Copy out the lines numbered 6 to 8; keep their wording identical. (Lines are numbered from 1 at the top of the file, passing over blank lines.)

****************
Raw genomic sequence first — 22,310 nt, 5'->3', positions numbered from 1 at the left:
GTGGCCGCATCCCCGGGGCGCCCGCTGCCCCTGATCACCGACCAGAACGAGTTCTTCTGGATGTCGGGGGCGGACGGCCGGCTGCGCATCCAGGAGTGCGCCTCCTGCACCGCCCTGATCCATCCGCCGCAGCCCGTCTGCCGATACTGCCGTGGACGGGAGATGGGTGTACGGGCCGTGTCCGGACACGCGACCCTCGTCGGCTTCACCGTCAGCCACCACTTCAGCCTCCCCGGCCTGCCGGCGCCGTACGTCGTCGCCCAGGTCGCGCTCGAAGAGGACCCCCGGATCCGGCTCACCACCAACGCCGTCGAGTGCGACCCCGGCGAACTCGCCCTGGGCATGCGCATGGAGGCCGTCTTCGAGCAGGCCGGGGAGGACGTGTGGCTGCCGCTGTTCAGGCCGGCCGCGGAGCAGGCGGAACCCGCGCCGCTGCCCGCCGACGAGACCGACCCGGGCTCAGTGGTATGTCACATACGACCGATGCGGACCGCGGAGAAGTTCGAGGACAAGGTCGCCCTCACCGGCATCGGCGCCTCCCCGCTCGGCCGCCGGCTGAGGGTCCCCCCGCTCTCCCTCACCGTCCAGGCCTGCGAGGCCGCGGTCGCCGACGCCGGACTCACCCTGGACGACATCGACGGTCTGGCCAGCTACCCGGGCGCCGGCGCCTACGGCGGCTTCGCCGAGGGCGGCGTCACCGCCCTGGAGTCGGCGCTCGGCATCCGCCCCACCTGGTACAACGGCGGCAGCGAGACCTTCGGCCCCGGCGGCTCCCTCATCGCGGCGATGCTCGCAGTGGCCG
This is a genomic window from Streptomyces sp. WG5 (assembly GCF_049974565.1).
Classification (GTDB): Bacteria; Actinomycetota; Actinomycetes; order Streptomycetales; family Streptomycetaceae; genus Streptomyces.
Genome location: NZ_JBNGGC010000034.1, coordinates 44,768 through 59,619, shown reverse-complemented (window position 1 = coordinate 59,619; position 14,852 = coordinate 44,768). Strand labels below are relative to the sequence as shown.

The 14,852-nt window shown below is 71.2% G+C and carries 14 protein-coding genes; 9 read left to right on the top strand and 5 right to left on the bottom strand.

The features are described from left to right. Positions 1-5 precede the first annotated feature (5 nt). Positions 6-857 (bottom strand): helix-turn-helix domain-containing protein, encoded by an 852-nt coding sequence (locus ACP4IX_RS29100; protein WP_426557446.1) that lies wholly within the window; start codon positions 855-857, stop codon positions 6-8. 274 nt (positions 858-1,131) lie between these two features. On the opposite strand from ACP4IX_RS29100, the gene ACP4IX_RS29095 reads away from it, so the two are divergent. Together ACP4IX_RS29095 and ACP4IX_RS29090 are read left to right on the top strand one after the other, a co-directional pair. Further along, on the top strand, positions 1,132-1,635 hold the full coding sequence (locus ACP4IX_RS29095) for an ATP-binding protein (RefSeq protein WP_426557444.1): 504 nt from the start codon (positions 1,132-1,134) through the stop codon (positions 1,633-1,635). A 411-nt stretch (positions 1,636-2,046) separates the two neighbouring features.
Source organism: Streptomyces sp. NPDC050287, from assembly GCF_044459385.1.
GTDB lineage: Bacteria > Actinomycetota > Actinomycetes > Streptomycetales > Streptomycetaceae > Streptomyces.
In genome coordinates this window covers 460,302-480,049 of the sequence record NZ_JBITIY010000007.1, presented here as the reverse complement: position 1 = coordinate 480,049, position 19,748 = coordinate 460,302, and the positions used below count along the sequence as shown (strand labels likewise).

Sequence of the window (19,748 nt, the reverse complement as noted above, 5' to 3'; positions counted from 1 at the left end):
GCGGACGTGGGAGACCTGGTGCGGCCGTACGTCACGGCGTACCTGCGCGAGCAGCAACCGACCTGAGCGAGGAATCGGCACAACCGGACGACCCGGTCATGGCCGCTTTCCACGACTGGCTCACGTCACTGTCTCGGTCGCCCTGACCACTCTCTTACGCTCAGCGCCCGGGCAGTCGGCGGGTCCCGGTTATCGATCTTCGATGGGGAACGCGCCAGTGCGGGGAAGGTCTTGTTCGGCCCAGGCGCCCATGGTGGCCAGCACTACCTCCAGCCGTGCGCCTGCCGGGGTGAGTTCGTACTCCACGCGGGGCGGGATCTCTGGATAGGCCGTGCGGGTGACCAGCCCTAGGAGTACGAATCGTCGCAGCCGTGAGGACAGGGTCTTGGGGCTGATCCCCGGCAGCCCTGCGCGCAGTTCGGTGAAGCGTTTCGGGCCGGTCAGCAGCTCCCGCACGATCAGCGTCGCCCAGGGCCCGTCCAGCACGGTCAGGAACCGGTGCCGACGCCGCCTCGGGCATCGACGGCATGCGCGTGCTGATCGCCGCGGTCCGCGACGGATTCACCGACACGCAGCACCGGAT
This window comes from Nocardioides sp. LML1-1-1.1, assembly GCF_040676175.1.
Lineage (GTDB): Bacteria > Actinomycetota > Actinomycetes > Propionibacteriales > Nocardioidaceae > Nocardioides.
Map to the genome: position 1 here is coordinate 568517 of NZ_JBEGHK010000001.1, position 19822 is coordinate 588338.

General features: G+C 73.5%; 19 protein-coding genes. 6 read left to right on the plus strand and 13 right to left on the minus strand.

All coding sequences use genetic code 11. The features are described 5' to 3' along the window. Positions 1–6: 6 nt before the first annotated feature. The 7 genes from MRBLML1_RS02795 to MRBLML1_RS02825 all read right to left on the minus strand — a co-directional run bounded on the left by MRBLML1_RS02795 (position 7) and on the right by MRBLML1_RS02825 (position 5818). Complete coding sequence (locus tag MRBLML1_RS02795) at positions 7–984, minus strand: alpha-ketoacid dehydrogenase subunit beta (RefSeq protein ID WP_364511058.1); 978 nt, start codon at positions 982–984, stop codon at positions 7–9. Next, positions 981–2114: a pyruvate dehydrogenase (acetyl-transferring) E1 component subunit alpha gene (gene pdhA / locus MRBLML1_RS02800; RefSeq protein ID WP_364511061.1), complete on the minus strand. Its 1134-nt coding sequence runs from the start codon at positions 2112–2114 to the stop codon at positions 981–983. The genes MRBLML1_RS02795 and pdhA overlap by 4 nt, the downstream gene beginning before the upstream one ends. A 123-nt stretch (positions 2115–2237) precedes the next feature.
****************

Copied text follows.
The 14,852-nt window shown below is 71.2% G+C and carries 14 protein-coding genes; 9 read left to right on the top strand and 5 right to left on the bottom strand.

The features are described from left to right. Positions 1-5 precede the first annotated feature (5 nt). Positions 6-857 (bottom strand): helix-turn-helix domain-containing protein, encoded by an 852-nt coding sequence (locus ACP4IX_RS29100; protein WP_426557446.1) that lies wholly within the window; start codon positions 855-857, stop codon positions 6-8. 274 nt (positions 858-1,131) lie between these two features. On the opposite strand from ACP4IX_RS29100, the gene ACP4IX_RS29095 reads away from it, so the two are divergent. Together ACP4IX_RS29095 and ACP4IX_RS29090 are read left to right on the top strand one after the other, a co-directional pair. Further along, on the top strand, positions 1,132-1,635 hold the full coding sequence (locus ACP4IX_RS29095) for an ATP-binding protein (RefSeq protein WP_426557444.1): 504 nt from the start codon (positions 1,132-1,134) through the stop codon (positions 1,633-1,635). A 411-nt stretch (positions 1,636-2,046) separates the two neighbouring features.
Source organism: Streptomyces sp. NPDC050287, from assembly GCF_044459385.1.